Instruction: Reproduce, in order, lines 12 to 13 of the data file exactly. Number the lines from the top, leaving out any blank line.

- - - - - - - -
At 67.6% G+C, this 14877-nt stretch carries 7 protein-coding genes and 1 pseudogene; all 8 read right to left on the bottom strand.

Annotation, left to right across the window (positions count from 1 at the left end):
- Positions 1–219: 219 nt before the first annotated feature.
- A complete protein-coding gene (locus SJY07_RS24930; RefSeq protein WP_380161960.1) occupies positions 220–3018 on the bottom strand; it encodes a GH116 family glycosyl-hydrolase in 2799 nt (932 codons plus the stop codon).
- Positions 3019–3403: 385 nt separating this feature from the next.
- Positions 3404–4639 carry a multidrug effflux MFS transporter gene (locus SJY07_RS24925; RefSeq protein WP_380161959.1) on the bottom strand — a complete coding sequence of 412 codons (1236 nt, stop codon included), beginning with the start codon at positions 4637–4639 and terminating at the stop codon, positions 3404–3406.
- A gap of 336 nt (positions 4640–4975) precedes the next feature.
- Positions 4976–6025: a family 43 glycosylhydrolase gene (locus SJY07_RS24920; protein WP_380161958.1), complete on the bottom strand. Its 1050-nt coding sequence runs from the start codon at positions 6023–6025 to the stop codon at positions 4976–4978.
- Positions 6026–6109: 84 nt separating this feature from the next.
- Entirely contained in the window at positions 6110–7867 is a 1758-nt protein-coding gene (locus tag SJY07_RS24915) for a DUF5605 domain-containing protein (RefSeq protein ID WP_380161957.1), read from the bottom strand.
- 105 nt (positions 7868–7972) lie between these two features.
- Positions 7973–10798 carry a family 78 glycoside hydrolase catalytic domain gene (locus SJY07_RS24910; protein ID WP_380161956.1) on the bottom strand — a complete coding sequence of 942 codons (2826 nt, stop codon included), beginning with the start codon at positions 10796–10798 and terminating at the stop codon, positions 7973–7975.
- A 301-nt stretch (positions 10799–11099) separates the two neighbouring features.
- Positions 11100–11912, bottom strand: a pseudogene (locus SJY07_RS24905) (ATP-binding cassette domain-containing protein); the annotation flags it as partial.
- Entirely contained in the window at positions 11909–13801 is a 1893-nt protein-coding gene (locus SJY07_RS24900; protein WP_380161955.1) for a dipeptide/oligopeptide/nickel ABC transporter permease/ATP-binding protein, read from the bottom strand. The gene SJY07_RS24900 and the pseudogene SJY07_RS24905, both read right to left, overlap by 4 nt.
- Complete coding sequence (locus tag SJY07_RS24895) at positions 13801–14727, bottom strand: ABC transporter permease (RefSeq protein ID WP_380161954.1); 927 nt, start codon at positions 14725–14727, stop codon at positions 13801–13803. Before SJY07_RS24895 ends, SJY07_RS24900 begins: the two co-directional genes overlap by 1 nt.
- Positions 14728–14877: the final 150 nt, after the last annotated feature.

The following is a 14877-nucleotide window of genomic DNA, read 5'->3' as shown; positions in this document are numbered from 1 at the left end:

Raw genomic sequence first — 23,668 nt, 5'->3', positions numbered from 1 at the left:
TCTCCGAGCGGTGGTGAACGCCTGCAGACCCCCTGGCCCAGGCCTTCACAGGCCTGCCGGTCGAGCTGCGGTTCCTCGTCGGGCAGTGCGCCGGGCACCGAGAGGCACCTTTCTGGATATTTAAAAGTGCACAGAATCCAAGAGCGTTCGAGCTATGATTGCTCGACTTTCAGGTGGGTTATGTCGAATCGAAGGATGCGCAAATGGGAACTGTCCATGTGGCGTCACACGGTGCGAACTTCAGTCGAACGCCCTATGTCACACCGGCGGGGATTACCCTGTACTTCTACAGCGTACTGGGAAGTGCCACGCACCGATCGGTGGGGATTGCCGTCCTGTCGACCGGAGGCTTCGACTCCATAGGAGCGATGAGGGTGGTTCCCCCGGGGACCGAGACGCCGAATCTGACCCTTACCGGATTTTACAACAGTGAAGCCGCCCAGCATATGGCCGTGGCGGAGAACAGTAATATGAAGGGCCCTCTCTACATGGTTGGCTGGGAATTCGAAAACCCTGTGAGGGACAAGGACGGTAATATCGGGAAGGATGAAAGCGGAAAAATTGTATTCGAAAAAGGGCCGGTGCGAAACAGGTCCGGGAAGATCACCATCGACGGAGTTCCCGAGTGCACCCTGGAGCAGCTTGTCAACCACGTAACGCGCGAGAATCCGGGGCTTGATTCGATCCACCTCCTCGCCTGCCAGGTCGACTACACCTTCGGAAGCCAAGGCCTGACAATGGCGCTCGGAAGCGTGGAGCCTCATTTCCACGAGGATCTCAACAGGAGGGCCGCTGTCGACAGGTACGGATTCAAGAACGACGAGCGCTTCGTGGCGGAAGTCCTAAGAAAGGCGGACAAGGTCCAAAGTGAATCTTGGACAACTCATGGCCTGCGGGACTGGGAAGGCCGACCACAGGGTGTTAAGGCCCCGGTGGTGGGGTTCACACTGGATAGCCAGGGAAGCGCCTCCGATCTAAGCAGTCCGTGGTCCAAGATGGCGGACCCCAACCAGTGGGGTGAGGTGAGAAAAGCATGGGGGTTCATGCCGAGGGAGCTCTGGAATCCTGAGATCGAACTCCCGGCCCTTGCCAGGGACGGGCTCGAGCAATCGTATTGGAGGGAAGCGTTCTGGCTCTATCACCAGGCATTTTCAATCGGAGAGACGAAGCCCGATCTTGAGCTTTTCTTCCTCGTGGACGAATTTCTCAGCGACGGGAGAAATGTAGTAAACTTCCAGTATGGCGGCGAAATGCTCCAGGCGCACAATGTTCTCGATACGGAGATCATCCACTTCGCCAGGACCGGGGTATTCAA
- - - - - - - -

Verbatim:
- Positions 7973–10798 carry a family 78 glycoside hydrolase catalytic domain gene (locus SJY07_RS24910; protein ID WP_380161956.1) on the bottom strand — a complete coding sequence of 942 codons (2826 nt, stop codon included), beginning with the start codon at positions 10796–10798 and terminating at the stop codon, positions 7973–7975.
- A 301-nt stretch (positions 10799–11099) separates the two neighbouring features.